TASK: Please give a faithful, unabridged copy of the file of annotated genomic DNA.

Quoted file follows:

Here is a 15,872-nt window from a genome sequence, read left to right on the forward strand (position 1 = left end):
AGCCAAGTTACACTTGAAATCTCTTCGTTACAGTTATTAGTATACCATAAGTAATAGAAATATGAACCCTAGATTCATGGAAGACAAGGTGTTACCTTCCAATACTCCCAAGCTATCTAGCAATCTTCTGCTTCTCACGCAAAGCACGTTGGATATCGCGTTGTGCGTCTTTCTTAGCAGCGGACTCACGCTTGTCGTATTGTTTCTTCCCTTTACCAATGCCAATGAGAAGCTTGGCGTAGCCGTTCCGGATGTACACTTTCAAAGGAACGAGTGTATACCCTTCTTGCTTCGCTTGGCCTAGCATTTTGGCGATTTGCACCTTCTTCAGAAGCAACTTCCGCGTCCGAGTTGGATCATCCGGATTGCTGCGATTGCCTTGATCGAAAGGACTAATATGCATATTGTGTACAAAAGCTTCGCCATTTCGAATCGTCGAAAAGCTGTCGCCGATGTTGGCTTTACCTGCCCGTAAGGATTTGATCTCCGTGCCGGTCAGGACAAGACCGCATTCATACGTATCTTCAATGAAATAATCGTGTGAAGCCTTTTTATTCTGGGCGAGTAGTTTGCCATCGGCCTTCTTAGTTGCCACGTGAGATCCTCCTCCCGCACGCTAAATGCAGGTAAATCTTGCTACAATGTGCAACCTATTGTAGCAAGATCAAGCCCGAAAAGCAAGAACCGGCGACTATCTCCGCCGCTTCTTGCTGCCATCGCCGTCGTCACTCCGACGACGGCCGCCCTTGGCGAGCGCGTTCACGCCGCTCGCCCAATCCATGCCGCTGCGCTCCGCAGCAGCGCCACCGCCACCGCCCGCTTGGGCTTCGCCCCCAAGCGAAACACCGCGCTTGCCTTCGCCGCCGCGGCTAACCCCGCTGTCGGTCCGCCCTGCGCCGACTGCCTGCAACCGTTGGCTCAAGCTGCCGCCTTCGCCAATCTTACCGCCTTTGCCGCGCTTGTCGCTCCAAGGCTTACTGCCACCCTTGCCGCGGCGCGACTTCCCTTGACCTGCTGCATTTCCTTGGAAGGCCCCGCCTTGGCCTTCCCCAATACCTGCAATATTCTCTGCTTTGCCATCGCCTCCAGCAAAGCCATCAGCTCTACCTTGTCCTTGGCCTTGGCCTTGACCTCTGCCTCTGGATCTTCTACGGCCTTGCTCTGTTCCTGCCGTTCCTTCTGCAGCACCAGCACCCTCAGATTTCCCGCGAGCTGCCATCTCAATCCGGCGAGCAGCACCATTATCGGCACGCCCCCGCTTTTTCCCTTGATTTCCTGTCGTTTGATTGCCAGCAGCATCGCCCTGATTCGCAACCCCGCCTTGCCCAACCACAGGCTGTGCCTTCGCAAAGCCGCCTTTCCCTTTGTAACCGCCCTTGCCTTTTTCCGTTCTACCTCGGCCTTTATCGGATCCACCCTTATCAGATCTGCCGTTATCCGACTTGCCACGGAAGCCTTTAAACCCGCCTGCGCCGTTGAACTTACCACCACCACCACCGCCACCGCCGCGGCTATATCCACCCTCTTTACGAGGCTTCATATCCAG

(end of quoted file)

Here is a 15,872-nt window from a genome sequence, read left to right on the forward strand (position 1 = left end):
AGCCAAGTTACACTTGAAATCTCTTCGTTACAGTTATTAGTATACCATAAGTAATAGAAATATGAACCCTAGATTCATGGAAGACAAGGTGTTACCTTCCAATACTCCCAAGCTATCTAGCAATCTTCTGCTTCTCACGCAAAGCACGTTGGATATCGCGTTGTGCGTCTTTCTTAGCAGCGGACTCACGCTTGTCGTATTGTTTCTTCCCTTTACCAATGCCAATGAGAAGCTTGGCGTAGCCGTTCCGGATGTACACTTTCAAAGGAACGAGTGTATACCCTTCTTGCTTCGCTTGGCCTAGCATTTTGGCGATTTGCACCTTCTTCAGAAGCAACTTCCGCGTCCGAGTTGGATCATCCGGATTGCTGCGATTGCCTTGATCGAAAGGACTAATATGCATATTGTGTACAAAAGCTTCGCCATTTCGAATCGTCGAAAAGCTGTCGCCGATGTTGGCTTTACCTGCCCGTAAGGATTTGATCTCCGTGCCGGTCAGGACAAGACCGCATTCATACGTATCTTCAATGAAATAATCGTGTGAAGCCTTTTTATTCTGGGCGAGTAGTTTGCCATCGGCCTTCTTAGTTGCCACGTGAGATCCTCCTCCCGCACGCTAAATGCAGGTAAATCTTGCTACAATGTGCAACCTATTGTAGCAAGATCAAGCCCGAAAAGCAAGAACCGGCGACTATCTCCGCCGCTTCTTGCTGCCATCGCCGTCGTCACTCCGACGACGGCCGCCCTTGGCGAGCGCGTTCACGCCGCTCGCCCAATCCATGCCGCTGCGCTCCGCAGCAGCGCCACCGCCACCGCCCGCTTGGGCTTCGCCCCCAAGCGAAACACCGCGCTTGCCTTCGCCGCCGCGGCTAACCCCGCTGTCGGTCCGCCCTGCGCCGACTGCCTGCAACCGTTGGCTCAAGCTGCCGCCTTCGCCAATCTTACCGCCTTTGCCGCGCTTGTCGCTCCAAGGCTTACTGCCACCCTTGCCGCGGCGCGACTTCCCTTGACCTGCTGCATTTCCTTGGAAGGCCCCGCCTTGGCCTTCCCCAATACCTGCAATATTCTCTGCTTTGCCATCGCCTCCAGCAAAGCCATCAGCTCTACCTTGTCCTTGGCCTTGGCCTTGACCTCTGCCTCTGGATCTTCTACGGCCTTGCTCTGTTCCTGCCGTTCCTTCTGCAGCACCAGCACCCTCAGATTTCCCGCGAGCTGCCATCTCAATCCGGCGAGCAGCACCATTATCGGCACGCCCCCGCTTTTTCCCTTGATTTCCTGTCGTTTGATTGCCAGCAGCATCGCCCTGATTCGCAACCCCGCCTTGCCCAACCACAGGCTGTGCCTTCGCAAAGCCGCCTTTCCCTTTGTAACCGCCCTTGCCTTTTTCCGTTCTACCTCGGCCTTTATCGGATCCACCCTTATCAGATCTGCCGTTATCCGACTTGCCACGGAAGCCTTTAAACCCGCCTGCGCCGTTGAACTTACCACCACCACCACCGCCACCGCCGCGGCTATATCCACCCTCTTTACGAGGCTTCATATCCAG